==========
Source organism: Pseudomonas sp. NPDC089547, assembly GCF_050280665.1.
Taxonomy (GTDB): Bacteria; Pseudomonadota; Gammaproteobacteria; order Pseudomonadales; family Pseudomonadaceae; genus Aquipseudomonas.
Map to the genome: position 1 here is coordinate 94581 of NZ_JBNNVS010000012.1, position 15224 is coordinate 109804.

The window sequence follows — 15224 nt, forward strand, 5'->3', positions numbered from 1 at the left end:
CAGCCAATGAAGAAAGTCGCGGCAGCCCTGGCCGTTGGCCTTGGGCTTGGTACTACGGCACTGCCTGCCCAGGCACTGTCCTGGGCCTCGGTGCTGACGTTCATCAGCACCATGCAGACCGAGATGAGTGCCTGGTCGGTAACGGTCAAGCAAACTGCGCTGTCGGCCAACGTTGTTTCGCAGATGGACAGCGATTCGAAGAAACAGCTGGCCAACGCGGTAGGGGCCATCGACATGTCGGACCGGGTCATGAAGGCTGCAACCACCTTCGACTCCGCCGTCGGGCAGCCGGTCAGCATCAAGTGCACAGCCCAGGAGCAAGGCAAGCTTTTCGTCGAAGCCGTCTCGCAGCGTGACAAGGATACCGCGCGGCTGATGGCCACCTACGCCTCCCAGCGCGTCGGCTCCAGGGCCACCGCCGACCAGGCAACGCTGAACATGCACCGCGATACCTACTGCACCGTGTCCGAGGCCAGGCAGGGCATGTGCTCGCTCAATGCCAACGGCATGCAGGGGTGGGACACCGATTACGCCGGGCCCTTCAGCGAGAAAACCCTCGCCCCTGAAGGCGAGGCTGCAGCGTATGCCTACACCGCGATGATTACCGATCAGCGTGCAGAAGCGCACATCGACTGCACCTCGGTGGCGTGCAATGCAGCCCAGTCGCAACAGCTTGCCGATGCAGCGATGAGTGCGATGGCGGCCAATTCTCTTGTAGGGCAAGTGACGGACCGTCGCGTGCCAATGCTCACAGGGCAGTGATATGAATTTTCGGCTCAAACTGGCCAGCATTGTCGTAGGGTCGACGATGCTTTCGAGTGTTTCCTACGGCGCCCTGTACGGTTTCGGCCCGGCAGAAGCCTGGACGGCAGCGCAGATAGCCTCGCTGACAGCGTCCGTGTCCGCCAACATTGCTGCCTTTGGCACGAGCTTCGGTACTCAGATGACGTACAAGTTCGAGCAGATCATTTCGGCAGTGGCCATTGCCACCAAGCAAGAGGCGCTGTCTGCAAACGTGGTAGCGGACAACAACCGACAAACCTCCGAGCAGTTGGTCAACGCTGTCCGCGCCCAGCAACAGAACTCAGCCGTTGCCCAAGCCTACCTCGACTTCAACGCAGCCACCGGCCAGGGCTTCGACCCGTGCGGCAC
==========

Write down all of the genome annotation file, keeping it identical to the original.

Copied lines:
Source organism: Pseudomonas sp. NPDC089547, assembly GCF_050280665.1.
Taxonomy (GTDB): Bacteria; Pseudomonadota; Gammaproteobacteria; order Pseudomonadales; family Pseudomonadaceae; genus Aquipseudomonas.
Map to the genome: position 1 here is coordinate 94581 of NZ_JBNNVS010000012.1, position 15224 is coordinate 109804.

The window sequence follows — 15224 nt, forward strand, 5'->3', positions numbered from 1 at the left end:
CAGCCAATGAAGAAAGTCGCGGCAGCCCTGGCCGTTGGCCTTGGGCTTGGTACTACGGCACTGCCTGCCCAGGCACTGTCCTGGGCCTCGGTGCTGACGTTCATCAGCACCATGCAGACCGAGATGAGTGCCTGGTCGGTAACGGTCAAGCAAACTGCGCTGTCGGCCAACGTTGTTTCGCAGATGGACAGCGATTCGAAGAAACAGCTGGCCAACGCGGTAGGGGCCATCGACATGTCGGACCGGGTCATGAAGGCTGCAACCACCTTCGACTCCGCCGTCGGGCAGCCGGTCAGCATCAAGTGCACAGCCCAGGAGCAAGGCAAGCTTTTCGTCGAAGCCGTCTCGCAGCGTGACAAGGATACCGCGCGGCTGATGGCCACCTACGCCTCCCAGCGCGTCGGCTCCAGGGCCACCGCCGACCAGGCAACGCTGAACATGCACCGCGATACCTACTGCACCGTGTCCGAGGCCAGGCAGGGCATGTGCTCGCTCAATGCCAACGGCATGCAGGGGTGGGACACCGATTACGCCGGGCCCTTCAGCGAGAAAACCCTCGCCCCTGAAGGCGAGGCTGCAGCGTATGCCTACACCGCGATGATTACCGATCAGCGTGCAGAAGCGCACATCGACTGCACCTCGGTGGCGTGCAATGCAGCCCAGTCGCAACAGCTTGCCGATGCAGCGATGAGTGCGATGGCGGCCAATTCTCTTGTAGGGCAAGTGACGGACCGTCGCGTGCCAATGCTCACAGGGCAGTGATATGAATTTTCGGCTCAAACTGGCCAGCATTGTCGTAGGGTCGACGATGCTTTCGAGTGTTTCCTACGGCGCCCTGTACGGTTTCGGCCCGGCAGAAGCCTGGACGGCAGCGCAGATAGCCTCGCTGACAGCGTCCGTGTCCGCCAACATTGCTGCCTTTGGCACGAGCTTCGGTACTCAGATGACGTACAAGTTCGAGCAGATCATTTCGGCAGTGGCCATTGCCACCAAGCAAGAGGCGCTGTCTGCAAACGTGGTAGCGGACAACAACCGACAAACCTCCGAGCAGTTGGTCAACGCTGTCCGCGCCCAGCAACAGAACTCAGCCGTTGCCCAAGCCTACCTCGACTTCAACGCAGCCACCGGCCAGGGCTTCGACCCGTGCGGCAC